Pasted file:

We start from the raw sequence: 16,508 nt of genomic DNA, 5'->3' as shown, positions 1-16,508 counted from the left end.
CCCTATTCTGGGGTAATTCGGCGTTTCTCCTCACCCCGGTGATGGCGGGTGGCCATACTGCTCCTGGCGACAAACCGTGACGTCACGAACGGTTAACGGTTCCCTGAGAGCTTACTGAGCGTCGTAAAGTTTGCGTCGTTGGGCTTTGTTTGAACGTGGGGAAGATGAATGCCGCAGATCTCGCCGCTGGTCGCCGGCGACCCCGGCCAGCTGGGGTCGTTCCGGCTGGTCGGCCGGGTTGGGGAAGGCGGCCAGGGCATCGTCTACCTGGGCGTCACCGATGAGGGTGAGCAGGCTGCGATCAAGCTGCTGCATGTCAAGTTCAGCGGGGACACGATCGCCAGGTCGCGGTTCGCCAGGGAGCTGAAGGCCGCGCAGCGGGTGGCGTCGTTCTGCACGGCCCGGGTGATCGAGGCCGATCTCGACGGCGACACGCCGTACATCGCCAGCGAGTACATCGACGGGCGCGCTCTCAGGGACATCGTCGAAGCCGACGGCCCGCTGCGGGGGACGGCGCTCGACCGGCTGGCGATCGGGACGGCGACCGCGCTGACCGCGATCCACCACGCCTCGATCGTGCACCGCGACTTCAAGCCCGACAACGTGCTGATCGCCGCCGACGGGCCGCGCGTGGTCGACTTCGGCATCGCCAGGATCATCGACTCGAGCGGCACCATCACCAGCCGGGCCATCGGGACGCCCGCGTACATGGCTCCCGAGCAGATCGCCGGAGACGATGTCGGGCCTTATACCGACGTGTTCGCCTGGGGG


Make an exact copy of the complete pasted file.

We start from the raw sequence: 16,508 nt of genomic DNA, 5'->3' as shown, positions 1-16,508 counted from the left end.
CCCTATTCTGGGGTAATTCGGCGTTTCTCCTCACCCCGGTGATGGCGGGTGGCCATACTGCTCCTGGCGACAAACCGTGACGTCACGAACGGTTAACGGTTCCCTGAGAGCTTACTGAGCGTCGTAAAGTTTGCGTCGTTGGGCTTTGTTTGAACGTGGGGAAGATGAATGCCGCAGATCTCGCCGCTGGTCGCCGGCGACCCCGGCCAGCTGGGGTCGTTCCGGCTGGTCGGCCGGGTTGGGGAAGGCGGCCAGGGCATCGTCTACCTGGGCGTCACCGATGAGGGTGAGCAGGCTGCGATCAAGCTGCTGCATGTCAAGTTCAGCGGGGACACGATCGCCAGGTCGCGGTTCGCCAGGGAGCTGAAGGCCGCGCAGCGGGTGGCGTCGTTCTGCACGGCCCGGGTGATCGAGGCCGATCTCGACGGCGACACGCCGTACATCGCCAGCGAGTACATCGACGGGCGCGCTCTCAGGGACATCGTCGAAGCCGACGGCCCGCTGCGGGGGACGGCGCTCGACCGGCTGGCGATCGGGACGGCGACCGCGCTGACCGCGATCCACCACGCCTCGATCGTGCACCGCGACTTCAAGCCCGACAACGTGCTGATCGCCGCCGACGGGCCGCGCGTGGTCGACTTCGGCATCGCCAGGATCATCGACTCGAGCGGCACCATCACCAGCCGGGCCATCGGGACGCCCGCGTACATGGCTCCCGAGCAGATCGCCGGAGACGATGTCGGGCCTTATACCGACGTGTTCGCCTGGGGG